The Wrangler

The “Transition” Generation

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The “Transition” Generation

A family with three different children, all seemingly in the same generation, but with widely different childhood viewpoints.

A family with three different children, all seemingly in the same generation, but with widely different childhood viewpoints.

Malieka Khan

A family with three different children, all seemingly in the same generation, but with widely different childhood viewpoints.

Malieka Khan

Malieka Khan

A family with three different children, all seemingly in the same generation, but with widely different childhood viewpoints.

Malieka Khan, Editor

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Ever since the turn of the century, the world has been in constant change. From its technology to its people to its workforce. Still, then the changes do not just happen overnight; they take years to form. Lately, a generation that still recognizes “things only 90s kids will remember” yet watches youtube over television has grown up. Those who have updated technology, but only got it once they had become older. The kids born from the years 1997-2003 seem to have molded into this transition generation that has gotten all the good, and bad, that the two worlds before and after them have offered.

Technology alone had evolved quicker than any other adaptation over the past decade. While “true 90s kids”, as they call them, had flip phones and home computers rather than laptops this has clearly evolved. In a big way. Now, kids are getting phones before they leave elementary school with the latest updates and the most recent technological advances.

The transition generation may have gotten phones at nine years old, but they got slide up phones that definitely did not have Instagram on them. Or they waited a bit longer till middle school to get the brand new IPhone they received after years of waiting. This is plain and simple due to the fact that “when kids after 2003 were born, they received the aftermath of a worldwide technological increase” as Polly Bowman (11) states.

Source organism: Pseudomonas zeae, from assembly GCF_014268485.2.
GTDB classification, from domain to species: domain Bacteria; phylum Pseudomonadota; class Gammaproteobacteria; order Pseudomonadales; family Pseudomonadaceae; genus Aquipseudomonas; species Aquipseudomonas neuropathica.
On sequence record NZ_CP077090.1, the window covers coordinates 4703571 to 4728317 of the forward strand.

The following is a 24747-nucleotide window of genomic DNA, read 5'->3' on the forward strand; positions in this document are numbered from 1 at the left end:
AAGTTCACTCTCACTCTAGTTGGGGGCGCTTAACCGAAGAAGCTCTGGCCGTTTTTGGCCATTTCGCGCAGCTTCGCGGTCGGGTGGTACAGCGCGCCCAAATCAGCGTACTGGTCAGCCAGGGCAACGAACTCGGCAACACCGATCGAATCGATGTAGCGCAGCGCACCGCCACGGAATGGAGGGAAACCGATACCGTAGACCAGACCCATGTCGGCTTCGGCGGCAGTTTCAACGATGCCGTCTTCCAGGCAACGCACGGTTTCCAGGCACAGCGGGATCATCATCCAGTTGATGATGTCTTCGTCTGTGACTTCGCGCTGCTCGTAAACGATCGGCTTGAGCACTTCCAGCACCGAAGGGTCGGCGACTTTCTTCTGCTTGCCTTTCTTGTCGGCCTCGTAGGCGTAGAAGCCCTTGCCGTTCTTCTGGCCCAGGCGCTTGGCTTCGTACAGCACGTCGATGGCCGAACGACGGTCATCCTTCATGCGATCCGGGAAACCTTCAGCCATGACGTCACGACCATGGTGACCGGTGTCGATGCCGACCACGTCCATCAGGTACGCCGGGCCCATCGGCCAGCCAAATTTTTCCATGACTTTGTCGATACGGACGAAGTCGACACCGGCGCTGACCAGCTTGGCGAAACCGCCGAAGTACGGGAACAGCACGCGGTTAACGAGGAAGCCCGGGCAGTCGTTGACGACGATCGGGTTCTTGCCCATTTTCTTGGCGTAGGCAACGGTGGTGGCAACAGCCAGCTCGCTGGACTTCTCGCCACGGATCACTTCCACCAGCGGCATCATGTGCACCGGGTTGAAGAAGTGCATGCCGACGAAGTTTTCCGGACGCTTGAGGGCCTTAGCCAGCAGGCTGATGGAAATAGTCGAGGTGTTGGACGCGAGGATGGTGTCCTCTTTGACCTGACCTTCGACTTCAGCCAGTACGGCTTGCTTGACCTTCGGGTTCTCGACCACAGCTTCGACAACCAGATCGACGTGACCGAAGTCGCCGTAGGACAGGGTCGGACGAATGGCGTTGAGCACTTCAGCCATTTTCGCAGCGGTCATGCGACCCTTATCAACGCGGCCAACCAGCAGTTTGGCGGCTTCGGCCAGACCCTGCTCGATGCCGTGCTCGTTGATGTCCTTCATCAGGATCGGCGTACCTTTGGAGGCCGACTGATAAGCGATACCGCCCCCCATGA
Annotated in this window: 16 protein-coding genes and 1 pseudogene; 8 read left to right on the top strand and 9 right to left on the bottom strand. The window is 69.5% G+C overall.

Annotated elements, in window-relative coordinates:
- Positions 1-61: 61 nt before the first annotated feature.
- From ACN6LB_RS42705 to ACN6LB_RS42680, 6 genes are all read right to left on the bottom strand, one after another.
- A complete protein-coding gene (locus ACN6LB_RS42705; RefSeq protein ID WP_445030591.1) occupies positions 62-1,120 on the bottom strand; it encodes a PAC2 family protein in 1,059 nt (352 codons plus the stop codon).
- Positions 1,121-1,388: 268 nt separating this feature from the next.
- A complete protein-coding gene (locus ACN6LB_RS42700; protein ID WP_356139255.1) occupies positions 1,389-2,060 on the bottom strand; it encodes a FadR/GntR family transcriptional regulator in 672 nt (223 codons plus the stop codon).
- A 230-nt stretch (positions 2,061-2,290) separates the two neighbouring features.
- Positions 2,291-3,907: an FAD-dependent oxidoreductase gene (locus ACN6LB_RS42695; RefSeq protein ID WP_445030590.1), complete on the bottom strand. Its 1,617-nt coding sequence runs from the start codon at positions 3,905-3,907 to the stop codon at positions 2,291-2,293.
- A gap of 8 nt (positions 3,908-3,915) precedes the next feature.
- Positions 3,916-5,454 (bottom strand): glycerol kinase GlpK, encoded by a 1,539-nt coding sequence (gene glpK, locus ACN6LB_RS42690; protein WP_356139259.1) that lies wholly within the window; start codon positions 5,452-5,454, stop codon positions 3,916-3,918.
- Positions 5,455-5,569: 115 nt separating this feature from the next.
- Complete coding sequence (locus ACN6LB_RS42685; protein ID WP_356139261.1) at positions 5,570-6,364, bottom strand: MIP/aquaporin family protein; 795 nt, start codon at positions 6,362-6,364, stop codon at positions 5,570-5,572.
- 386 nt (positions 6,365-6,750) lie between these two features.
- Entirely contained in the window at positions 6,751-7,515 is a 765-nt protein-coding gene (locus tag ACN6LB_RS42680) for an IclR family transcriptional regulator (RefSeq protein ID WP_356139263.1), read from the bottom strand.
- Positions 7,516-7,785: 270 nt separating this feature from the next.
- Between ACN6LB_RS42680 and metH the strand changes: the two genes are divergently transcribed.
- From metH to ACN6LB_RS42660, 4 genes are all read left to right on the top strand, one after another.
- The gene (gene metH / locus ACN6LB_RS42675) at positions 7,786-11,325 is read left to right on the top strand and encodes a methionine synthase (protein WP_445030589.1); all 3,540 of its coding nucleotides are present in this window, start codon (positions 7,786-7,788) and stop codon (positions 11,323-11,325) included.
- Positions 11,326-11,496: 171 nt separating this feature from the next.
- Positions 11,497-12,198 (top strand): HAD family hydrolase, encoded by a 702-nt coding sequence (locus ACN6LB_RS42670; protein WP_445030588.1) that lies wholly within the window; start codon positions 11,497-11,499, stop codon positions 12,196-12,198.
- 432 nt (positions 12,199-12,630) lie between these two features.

The community and social unity within millennials (the 90s generation) and the generation z kids (gen z) is completely different. During the 90s there was not much that could be done when it was convenient for them. Shows came on at specific times, the same songs played on the radio, and only a select few movies were released that truly had been hits; everyone got the same childhood. Now, with all the different content on the internet and people being so widely sourced it is almost impossible to relate on things besides a couple of jokes on the internet.

With this molded generation, they grew up on Disney Channel shows like “Hannah Montana” and “The Suite Life of Zack and Cody” not to mention “Wizards of Waverly Place”, but are only bonded by those childhood memories. Songs that take them back to the past and show references that spark flooding memories of nostalgia bind them, but like the rest of the kids now there is an entire pool of shows to watch on Netflix and a surplus amount of content on Youtube to binge as well.

From memories of old childhood to technology that was outdated at first, the kids from those six years do resonate with their older cousins and brothers at family reunions when they bust out a dance to “Soulja Boy” or sing the Drake and Josh theme song. But, they do talk the way of the people around them with their constant usage of “lit” and “sister” as if it is the common vernacular now a days.

Though this generation does bring hope because they have seen both sides of the coin. Too little of technology can lead to what some would call a boring or deprived life. While too much of the same thing and too little of life itself can lead to snobby and even less creative people about to conquer the world. So who knows, perhaps this knowledgeable generation can change the world for the better from the way they have seen it change for the worse.

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About the Contributor
Malieka Khan, Editor

Malieka Khan is a junior at Yorba Linda High School and is currently and editor for The Wrangler. In her spare time, Malieka likes to read books, write...

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The “Transition” Generation